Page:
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Research article2005Peer reviewed

Sorption, degradation and leaching of the fungicide iprodione in a golf green under Scandinavian conditions: measurements, modelling and risk assessment

Stromqvist J, Jarvis N

Abstract

In cold climates, fungicides are used on golf greens to prevent snow mould causing serious damage to the turf. However, fungicide residues have been detected in runoff from golf courses, which may lead to restrictions on use. There is therefore an urgent need to improve understanding of the processes affecting leaching of fungicides from turfgrass systems to allow identification of green construction and management practices that minimize environmental impacts. In this study we monitored the leaching of the fungicide iprodione in a putting green. Sorption and degradation of iprodione was measured in batch and incubation experiments, and the simulation model MACRO was used as a risk assessment tool. Degradation of iprodione was bi-phasic, with a rapid initial phase (half-life 17 h) caused by enhanced biodegradation. Degradation rates slowed considerably after 5 days, with half-lives of up to 38 days. Sorption of iprodione was linear, with a K-oc value of ca 400 cm(3) g(-1). MACRO reasonably accurately matched measured drainflows and concentrations of iprodione in soil and drainflow. However, peak concentrations in drainage were underestimated, which was attributed to preferential finger flow due to water repellency. The results also showed the importance of the organic matter content in the green root zone in reducing leaching. It was concluded that, with 'reasonable worst-case' use, losses of iprodione from greens can occur at concentrations exceeding water quality limits for aquatic ecosystems. Snow mould problems should be tackled by adopting green root zone mixes that minimize leaching and 'best management practices' that would avoid the need for intensive prophylactic use of fungicides. (c) 2005 Society of Chemical Industry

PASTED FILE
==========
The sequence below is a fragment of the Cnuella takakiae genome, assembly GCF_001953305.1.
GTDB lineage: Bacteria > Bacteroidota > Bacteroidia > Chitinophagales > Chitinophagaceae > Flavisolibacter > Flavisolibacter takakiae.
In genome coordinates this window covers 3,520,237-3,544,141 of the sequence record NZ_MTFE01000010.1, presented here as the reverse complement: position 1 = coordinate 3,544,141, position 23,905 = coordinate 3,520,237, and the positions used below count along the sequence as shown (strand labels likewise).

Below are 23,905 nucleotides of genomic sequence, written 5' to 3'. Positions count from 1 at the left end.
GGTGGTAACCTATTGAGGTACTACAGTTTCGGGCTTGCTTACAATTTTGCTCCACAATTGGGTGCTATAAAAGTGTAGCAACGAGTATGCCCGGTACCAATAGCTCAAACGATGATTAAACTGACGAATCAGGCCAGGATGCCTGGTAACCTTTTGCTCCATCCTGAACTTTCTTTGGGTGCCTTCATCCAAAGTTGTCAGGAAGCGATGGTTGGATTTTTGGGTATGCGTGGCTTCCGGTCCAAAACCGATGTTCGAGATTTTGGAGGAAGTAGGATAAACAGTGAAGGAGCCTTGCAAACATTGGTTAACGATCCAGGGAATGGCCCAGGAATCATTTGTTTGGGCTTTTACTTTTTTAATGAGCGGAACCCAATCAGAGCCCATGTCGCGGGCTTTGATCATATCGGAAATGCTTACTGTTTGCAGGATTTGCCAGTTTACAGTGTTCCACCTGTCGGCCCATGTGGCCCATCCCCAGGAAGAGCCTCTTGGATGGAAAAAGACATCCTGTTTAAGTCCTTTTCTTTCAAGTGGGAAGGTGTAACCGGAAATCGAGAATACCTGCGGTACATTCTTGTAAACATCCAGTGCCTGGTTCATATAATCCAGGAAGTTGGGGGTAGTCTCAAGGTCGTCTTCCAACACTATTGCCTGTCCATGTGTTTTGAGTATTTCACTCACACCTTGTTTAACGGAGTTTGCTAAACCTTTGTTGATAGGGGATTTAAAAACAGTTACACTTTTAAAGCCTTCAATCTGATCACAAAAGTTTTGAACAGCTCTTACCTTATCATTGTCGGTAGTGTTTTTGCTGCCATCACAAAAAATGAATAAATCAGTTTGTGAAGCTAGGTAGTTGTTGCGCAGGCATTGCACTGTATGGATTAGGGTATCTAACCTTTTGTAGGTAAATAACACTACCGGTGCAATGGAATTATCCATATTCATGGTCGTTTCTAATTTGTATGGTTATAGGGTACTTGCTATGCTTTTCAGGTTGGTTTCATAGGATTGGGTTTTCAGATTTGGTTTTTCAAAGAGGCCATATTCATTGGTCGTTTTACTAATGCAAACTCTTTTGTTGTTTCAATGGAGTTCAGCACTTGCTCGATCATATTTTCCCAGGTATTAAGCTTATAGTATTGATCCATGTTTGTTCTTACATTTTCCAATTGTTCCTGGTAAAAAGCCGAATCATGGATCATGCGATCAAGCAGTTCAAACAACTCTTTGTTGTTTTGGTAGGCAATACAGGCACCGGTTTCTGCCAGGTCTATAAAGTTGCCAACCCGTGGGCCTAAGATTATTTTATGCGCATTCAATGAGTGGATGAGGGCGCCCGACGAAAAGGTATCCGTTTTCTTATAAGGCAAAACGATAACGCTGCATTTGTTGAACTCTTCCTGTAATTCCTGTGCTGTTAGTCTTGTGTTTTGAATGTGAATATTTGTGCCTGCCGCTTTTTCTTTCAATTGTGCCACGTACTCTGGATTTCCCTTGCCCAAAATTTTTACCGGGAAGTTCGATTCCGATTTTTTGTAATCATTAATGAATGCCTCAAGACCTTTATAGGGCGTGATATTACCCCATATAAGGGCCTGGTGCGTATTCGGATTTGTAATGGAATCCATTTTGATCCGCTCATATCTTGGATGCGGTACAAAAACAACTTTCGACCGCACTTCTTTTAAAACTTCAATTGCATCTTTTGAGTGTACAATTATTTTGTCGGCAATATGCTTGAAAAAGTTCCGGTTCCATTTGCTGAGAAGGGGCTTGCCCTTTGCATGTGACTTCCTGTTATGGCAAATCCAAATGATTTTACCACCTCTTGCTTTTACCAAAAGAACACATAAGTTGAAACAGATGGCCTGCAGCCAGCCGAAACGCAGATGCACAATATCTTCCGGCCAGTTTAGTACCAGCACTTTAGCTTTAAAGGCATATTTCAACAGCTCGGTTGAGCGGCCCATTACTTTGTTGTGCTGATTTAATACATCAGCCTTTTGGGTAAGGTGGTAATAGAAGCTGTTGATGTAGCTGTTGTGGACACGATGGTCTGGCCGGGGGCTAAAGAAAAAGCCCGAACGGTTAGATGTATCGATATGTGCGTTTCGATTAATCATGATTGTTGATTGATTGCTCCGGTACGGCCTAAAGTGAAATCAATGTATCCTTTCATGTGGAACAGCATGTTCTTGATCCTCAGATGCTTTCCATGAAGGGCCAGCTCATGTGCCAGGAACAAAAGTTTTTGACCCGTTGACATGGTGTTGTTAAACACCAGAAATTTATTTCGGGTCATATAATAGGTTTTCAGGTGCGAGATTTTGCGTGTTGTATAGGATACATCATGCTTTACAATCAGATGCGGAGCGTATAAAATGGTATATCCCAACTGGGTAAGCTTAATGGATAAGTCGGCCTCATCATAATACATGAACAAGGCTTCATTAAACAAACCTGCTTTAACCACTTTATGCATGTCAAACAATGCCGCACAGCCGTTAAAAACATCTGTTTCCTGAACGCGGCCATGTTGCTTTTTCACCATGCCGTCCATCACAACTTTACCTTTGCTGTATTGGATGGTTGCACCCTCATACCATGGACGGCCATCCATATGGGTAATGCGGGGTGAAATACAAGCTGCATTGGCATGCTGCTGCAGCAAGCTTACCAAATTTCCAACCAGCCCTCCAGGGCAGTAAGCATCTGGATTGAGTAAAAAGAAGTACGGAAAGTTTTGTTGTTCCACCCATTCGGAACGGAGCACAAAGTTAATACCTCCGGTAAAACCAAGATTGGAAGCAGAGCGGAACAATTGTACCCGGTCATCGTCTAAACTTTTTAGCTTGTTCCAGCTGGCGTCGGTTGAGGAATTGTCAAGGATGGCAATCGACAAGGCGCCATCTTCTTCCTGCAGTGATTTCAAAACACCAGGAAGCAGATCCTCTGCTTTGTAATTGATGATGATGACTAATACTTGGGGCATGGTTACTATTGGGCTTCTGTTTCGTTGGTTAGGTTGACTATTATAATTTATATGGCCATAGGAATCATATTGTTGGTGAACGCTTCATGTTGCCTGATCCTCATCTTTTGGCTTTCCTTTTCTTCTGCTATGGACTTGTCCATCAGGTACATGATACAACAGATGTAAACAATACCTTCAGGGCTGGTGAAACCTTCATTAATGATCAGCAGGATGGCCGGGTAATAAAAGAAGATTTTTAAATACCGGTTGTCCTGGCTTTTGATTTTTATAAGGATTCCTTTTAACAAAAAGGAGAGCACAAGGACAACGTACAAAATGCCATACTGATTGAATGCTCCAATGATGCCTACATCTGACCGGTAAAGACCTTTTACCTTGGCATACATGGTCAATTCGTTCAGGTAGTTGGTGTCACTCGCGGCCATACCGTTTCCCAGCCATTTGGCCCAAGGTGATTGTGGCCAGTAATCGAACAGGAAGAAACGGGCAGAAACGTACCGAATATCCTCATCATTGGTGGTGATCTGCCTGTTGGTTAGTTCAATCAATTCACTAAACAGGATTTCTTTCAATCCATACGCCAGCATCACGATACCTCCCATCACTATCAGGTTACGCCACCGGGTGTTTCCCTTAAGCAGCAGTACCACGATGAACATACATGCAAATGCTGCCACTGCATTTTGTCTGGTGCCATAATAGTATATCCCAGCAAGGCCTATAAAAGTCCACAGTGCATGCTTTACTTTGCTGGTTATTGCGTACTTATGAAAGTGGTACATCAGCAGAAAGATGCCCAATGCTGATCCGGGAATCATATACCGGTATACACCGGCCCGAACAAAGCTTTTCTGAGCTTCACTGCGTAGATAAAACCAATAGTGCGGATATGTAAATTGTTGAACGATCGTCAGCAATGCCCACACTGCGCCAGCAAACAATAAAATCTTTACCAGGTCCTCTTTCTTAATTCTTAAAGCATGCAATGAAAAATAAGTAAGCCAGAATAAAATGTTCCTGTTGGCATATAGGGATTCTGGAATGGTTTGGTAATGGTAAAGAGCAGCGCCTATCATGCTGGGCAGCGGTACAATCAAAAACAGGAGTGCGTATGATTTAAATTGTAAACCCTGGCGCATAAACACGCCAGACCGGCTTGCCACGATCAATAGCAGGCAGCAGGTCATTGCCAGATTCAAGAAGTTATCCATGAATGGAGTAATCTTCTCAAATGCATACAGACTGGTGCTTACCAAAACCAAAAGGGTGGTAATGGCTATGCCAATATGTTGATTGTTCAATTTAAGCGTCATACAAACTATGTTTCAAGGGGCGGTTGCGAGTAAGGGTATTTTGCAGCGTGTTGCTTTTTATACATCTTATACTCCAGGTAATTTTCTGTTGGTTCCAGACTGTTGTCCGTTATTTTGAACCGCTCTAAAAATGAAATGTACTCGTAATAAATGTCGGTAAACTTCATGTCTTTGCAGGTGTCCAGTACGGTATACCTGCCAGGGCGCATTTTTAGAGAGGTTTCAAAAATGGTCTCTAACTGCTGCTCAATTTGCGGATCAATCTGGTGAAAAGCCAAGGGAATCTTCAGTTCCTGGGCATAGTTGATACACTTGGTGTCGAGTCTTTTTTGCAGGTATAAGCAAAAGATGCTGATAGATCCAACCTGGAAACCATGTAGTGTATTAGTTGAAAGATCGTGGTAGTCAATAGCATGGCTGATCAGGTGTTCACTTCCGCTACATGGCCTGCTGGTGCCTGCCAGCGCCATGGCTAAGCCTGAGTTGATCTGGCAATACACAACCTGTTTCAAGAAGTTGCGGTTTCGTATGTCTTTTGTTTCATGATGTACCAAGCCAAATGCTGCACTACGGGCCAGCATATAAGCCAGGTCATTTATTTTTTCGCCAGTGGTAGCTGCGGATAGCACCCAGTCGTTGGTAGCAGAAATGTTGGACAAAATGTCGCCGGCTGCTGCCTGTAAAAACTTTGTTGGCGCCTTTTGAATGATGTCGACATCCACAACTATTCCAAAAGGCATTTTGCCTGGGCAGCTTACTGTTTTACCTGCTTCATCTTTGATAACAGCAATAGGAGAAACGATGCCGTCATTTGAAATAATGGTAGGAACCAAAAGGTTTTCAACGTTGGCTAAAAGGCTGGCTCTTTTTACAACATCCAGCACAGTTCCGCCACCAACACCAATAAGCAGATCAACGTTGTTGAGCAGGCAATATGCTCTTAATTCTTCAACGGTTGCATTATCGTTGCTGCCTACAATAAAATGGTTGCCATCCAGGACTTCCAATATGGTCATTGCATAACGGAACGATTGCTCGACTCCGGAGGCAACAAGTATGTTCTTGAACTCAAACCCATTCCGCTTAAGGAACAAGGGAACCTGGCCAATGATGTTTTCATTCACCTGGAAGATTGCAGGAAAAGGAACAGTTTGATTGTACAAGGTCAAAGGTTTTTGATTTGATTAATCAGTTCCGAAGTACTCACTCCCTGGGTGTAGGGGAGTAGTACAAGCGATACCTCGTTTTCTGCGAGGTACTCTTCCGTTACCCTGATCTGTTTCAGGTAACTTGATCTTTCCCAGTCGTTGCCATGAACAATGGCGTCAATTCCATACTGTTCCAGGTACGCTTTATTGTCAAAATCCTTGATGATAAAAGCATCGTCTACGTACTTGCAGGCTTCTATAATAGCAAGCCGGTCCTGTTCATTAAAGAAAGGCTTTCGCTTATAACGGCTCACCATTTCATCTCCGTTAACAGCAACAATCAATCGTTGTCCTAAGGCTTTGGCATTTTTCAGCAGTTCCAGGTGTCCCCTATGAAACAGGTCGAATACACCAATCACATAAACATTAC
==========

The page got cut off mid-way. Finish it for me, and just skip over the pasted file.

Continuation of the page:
Published in

Pest Management Science
2005, Volume: 61, number: 12, pages: 1168-1178
Publisher: JOHN WILEY & SONS LTD

      SLU Authors

    • Jarvis, Nicholas

      • Department of Soil Sciences, Swedish University of Agricultural Sciences

    UKÄ Subject classification

    Agricultural Science

    Publication identifier

    DOI: https://doi.org/10.1002/pt.1101

    Permanent link to this page (URI)

    https://res.slu.se/id/publ/6528